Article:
Our beachfront luxury villa is found approximately five minutes’ drive from the town centre of Sète at the start of a 20 kilometre long, sandy beach. Sète itself is situated in the South of France, on the Mediterranean coast, just 30 minutes by car from Montpellier.
‘The Little Venice of the Languedoc’ has retained its authenticity as a thriving fishing port, which remains the main focus of this wonderful town. Visitors to our villas in Sète can enjoy a wide variety of activities including kayaking, stand-up paddle boarding and mountain bikes for every age, all of which are complimentary with our holidays. There are also many other activities on offer including tennis and golf, or roller-blading along the newly built beach promenade.
Sample one of Sète’s traditional dishes such as ‘la tielle’ – tomato and octopus pie – in one of the many restaurants along the beach front near our villas, or in one of the town’s many superb fish restaurants. Take a stroll through the fishing port with its delightful bars, cafes and chilled out atmosphere. If relaxing and soaking up the sunshine is more your thing, you can be sure that Sète’s natural, unspoilt sandy beach and crystal clear waters will leave you wishing you had discovered the “real South of France” sooner.
There is so much on offer in this stunning Languedoc region of France. Highlights to explore nearby include the ‘Balaruc Les Bains’, the excellent thermal baths and beach spa. You must also sample the famous wines at the vineyards Muscat de Frontigan and enjoying lunch in Bouzigues, a small fishing village famous for producing the world’s best oysters in the salt lagoon of Etang de Thau. There are also memorable trips beckoning from memory lane; The historic towns of Montpellier, Pézenas, Agde and Béziers, all within easy driving distance. Not to mention the many activity parks and attractions within close proximity.
A Brief History
The Languedoc-Roussillon region has been inhabited by man for over 450 thousand years. See for yourself at the wonderful cave paintings of the hunter, gatherer by pre-modern man. Prehistoric paintings of wild animals can be found in caves in Chauvet, Lascaux and Niaux.
Situated between the Atlantic Ocean and the Mediterranean, the region later became an extremely important trade route and a major market for Northern Europe. From 600 BC the Greeks began arriving and settling, founding the cities of Marseille and Agde. With them, they brought their traditions of olive and grape cultivation, which are still an important part of the local economy today.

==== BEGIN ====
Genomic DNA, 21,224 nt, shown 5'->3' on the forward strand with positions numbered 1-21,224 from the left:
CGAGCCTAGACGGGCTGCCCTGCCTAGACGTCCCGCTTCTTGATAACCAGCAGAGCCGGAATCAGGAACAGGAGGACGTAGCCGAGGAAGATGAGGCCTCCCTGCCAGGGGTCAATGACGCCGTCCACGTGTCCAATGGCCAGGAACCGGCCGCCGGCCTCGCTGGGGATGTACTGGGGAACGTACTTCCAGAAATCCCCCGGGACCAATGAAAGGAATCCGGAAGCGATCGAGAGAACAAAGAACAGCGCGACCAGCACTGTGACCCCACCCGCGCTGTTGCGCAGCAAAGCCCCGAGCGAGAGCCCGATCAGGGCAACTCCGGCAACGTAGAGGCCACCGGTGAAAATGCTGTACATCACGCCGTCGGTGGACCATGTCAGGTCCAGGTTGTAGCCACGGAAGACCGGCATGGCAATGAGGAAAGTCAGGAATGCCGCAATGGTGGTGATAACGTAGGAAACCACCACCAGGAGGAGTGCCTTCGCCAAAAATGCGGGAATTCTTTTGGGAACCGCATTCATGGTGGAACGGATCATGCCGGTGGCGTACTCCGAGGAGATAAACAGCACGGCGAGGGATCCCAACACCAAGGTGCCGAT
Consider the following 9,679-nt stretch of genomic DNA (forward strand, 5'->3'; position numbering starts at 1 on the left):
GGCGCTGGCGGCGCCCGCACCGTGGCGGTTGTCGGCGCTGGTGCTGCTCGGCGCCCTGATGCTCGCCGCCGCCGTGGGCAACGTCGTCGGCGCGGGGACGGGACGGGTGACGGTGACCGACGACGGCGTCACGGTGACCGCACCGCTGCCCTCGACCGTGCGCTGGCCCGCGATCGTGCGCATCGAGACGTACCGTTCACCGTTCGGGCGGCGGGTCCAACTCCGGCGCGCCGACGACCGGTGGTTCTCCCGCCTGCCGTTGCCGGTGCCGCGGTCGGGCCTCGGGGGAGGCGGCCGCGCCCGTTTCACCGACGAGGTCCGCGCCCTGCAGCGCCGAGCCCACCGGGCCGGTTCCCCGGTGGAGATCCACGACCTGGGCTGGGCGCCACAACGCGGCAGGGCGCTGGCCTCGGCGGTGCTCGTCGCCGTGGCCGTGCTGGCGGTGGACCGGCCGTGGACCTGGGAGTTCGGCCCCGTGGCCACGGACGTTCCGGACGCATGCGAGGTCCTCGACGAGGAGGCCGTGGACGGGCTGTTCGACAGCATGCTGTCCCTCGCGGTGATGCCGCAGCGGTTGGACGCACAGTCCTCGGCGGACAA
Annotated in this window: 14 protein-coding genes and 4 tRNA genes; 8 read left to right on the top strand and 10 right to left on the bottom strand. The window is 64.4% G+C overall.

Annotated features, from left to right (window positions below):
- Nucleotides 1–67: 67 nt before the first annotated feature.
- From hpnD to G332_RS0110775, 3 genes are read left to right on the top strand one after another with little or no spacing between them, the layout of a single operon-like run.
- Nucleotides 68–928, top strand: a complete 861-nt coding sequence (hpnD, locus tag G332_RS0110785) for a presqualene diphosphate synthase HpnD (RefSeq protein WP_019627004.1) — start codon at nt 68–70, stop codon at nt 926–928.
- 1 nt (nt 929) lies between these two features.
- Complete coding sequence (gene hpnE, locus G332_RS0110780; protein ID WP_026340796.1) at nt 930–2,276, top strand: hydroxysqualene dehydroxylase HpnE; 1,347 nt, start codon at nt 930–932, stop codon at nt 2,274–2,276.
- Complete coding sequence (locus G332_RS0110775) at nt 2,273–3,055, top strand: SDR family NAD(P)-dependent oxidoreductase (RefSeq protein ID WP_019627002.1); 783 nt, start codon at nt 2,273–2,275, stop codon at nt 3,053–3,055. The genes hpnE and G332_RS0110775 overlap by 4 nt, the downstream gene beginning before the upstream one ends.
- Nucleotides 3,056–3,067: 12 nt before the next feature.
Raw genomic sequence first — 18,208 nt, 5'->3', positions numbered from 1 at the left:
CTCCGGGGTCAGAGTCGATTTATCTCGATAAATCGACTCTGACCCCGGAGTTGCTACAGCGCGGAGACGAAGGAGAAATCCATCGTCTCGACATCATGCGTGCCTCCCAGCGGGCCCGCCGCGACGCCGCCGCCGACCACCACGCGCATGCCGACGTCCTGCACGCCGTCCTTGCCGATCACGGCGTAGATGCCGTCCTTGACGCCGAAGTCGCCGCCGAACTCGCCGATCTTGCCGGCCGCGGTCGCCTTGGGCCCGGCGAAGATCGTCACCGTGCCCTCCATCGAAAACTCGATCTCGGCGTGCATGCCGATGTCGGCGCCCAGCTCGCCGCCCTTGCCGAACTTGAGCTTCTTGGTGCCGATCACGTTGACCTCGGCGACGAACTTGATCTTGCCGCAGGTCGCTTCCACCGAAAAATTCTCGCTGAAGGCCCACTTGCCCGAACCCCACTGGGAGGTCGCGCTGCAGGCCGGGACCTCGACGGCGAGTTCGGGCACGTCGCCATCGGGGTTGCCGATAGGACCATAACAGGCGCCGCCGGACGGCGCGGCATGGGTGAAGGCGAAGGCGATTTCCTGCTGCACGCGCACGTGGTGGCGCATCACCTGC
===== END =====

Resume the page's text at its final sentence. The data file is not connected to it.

Next to arrive were the Romans who founded Narbonne in 118 BC followed by Nîmes and Béziers. As was their desire, the Romans conquered the whole region and there are many examples of their architecture to be seen. For example the Pont du Gard near Nîmes, the Arena and the Maison Carré in the city itself. Not to neglect the Oppidum d’Enserune, which is an ancient hill-town located between Béziers and Narbonne.
The region then entered a very turbulent time as various invading tribes came and went. The Visigoths established a kingdom around the fifth century, followed by invading Muslims and then in the late 700s it was Charlemagne.
During the Middle Ages there were many power struggles all centred around religion. Many people turned to Catharism centering in Béziers and Carcassonne. The Catholic Church, headed by several Popes and French noblemen, launched a merciless holy crusade in 1209 and were at war against the Cathars for 20-years. Béziers was sacked and in the bloody massacre which followed, no one was spared, not even those who took refuge in the churches. 20,000 people were killed in Béziers alone. Their captured and ruined Cathar fortresses and castles can be seen teetering on the hilltops of the region. Many villages still have a circulade fortified structure to them, as evidence of a time when the inhabitants lived in fear of attack.
In the 13th century, Montpellier and Perpignan prospered under the rule of the Kings of Majorca, who later sold the two cities and the Roussillon to the French crown. It wasn’t until the 17th and 18th century that peace finally settled in the region. As a show of resentment against the ruling elite, the Protestant church established itself firmly among the peasant classes in the 1600s. This seed of resentment was to grow into a bloody revolution.
Following the French revolution of 1789, the Languedoc economy slowly began to get on its feet, producing vast quantities of textiles. Towns were enlarged and adorned with dazzling architecture. Thanks to the development of the wine industry during the 1800s, large farms were built, along with stately country residences and seaside villas. However, the region faced a major set-back when the vineyards were all but wiped out by phylloxera in 1875.
The Great Depression of the 1930s again slowed the economic revival and the region was unable to accommodate the tens of thousands of refugees who poured over the border from Spain in 1939 fleeing civil war. During World War II the proud people of the Languedoc region were particularly successful in frustrating Nazi attempts to gain greater control of France.
Today the region, rich in historical interest, is a popular tourist destination with its historic cities and towns. Complete with ancient cobbled streets, a wonderful climate, long sandy beaches and a bountiful countryside. Those who "invade" the region today tend to settle here looking for warmer climates and a better quality of life in its peaceful surroundings!